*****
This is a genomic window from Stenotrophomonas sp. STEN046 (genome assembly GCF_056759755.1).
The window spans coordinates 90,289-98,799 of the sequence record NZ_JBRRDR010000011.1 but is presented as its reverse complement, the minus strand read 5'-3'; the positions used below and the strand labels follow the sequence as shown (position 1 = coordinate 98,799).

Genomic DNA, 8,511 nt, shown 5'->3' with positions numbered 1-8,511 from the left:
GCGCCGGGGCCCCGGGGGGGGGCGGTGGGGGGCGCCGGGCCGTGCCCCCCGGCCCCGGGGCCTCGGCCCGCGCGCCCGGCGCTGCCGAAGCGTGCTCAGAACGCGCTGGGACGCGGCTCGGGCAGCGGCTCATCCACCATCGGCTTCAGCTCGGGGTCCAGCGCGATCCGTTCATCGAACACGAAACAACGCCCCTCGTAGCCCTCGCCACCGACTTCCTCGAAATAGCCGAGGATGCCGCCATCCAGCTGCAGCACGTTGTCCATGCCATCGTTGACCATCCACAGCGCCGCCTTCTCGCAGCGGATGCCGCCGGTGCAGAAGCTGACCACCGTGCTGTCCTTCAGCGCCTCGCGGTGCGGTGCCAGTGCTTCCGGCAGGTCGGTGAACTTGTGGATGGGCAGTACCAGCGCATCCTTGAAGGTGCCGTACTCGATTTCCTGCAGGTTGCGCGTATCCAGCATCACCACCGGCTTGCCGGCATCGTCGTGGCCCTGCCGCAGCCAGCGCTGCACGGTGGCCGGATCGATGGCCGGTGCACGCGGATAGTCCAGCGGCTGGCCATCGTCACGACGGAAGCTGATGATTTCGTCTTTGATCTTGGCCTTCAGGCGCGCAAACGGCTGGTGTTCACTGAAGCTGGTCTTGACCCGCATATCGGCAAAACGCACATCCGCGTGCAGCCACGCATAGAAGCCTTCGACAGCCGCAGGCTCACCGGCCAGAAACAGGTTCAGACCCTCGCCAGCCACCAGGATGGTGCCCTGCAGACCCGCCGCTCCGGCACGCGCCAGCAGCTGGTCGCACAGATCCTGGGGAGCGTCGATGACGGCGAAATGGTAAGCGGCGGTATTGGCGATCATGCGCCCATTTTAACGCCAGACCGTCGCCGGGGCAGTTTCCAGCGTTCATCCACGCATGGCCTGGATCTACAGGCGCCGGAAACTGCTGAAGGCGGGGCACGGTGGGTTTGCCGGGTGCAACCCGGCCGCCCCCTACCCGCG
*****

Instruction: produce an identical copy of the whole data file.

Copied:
This is a genomic window from Stenotrophomonas sp. STEN046 (genome assembly GCF_056759755.1).
The window spans coordinates 90,289-98,799 of the sequence record NZ_JBRRDR010000011.1 but is presented as its reverse complement, the minus strand read 5'-3'; the positions used below and the strand labels follow the sequence as shown (position 1 = coordinate 98,799).

Genomic DNA, 8,511 nt, shown 5'->3' with positions numbered 1-8,511 from the left:
GCGCCGGGGCCCCGGGGGGGGGCGGTGGGGGGCGCCGGGCCGTGCCCCCCGGCCCCGGGGCCTCGGCCCGCGCGCCCGGCGCTGCCGAAGCGTGCTCAGAACGCGCTGGGACGCGGCTCGGGCAGCGGCTCATCCACCATCGGCTTCAGCTCGGGGTCCAGCGCGATCCGTTCATCGAACACGAAACAACGCCCCTCGTAGCCCTCGCCACCGACTTCCTCGAAATAGCCGAGGATGCCGCCATCCAGCTGCAGCACGTTGTCCATGCCATCGTTGACCATCCACAGCGCCGCCTTCTCGCAGCGGATGCCGCCGGTGCAGAAGCTGACCACCGTGCTGTCCTTCAGCGCCTCGCGGTGCGGTGCCAGTGCTTCCGGCAGGTCGGTGAACTTGTGGATGGGCAGTACCAGCGCATCCTTGAAGGTGCCGTACTCGATTTCCTGCAGGTTGCGCGTATCCAGCATCACCACCGGCTTGCCGGCATCGTCGTGGCCCTGCCGCAGCCAGCGCTGCACGGTGGCCGGATCGATGGCCGGTGCACGCGGATAGTCCAGCGGCTGGCCATCGTCACGACGGAAGCTGATGATTTCGTCTTTGATCTTGGCCTTCAGGCGCGCAAACGGCTGGTGTTCACTGAAGCTGGTCTTGACCCGCATATCGGCAAAACGCACATCCGCGTGCAGCCACGCATAGAAGCCTTCGACAGCCGCAGGCTCACCGGCCAGAAACAGGTTCAGACCCTCGCCAGCCACCAGGATGGTGCCCTGCAGACCCGCCGCTCCGGCACGCGCCAGCAGCTGGTCGCACAGATCCTGGGGAGCGTCGATGACGGCGAAATGGTAAGCGGCGGTATTGGCGATCATGCGCCCATTTTAACGCCAGACCGTCGCCGGGGCAGTTTCCAGCGTTCATCCACGCATGGCCTGGATCTACAGGCGCCGGAAACTGCTGAAGGCGGGGCACGGTGGGTTTGCCGGGTGCAACCCGGCCGCCCCCTACCCGCG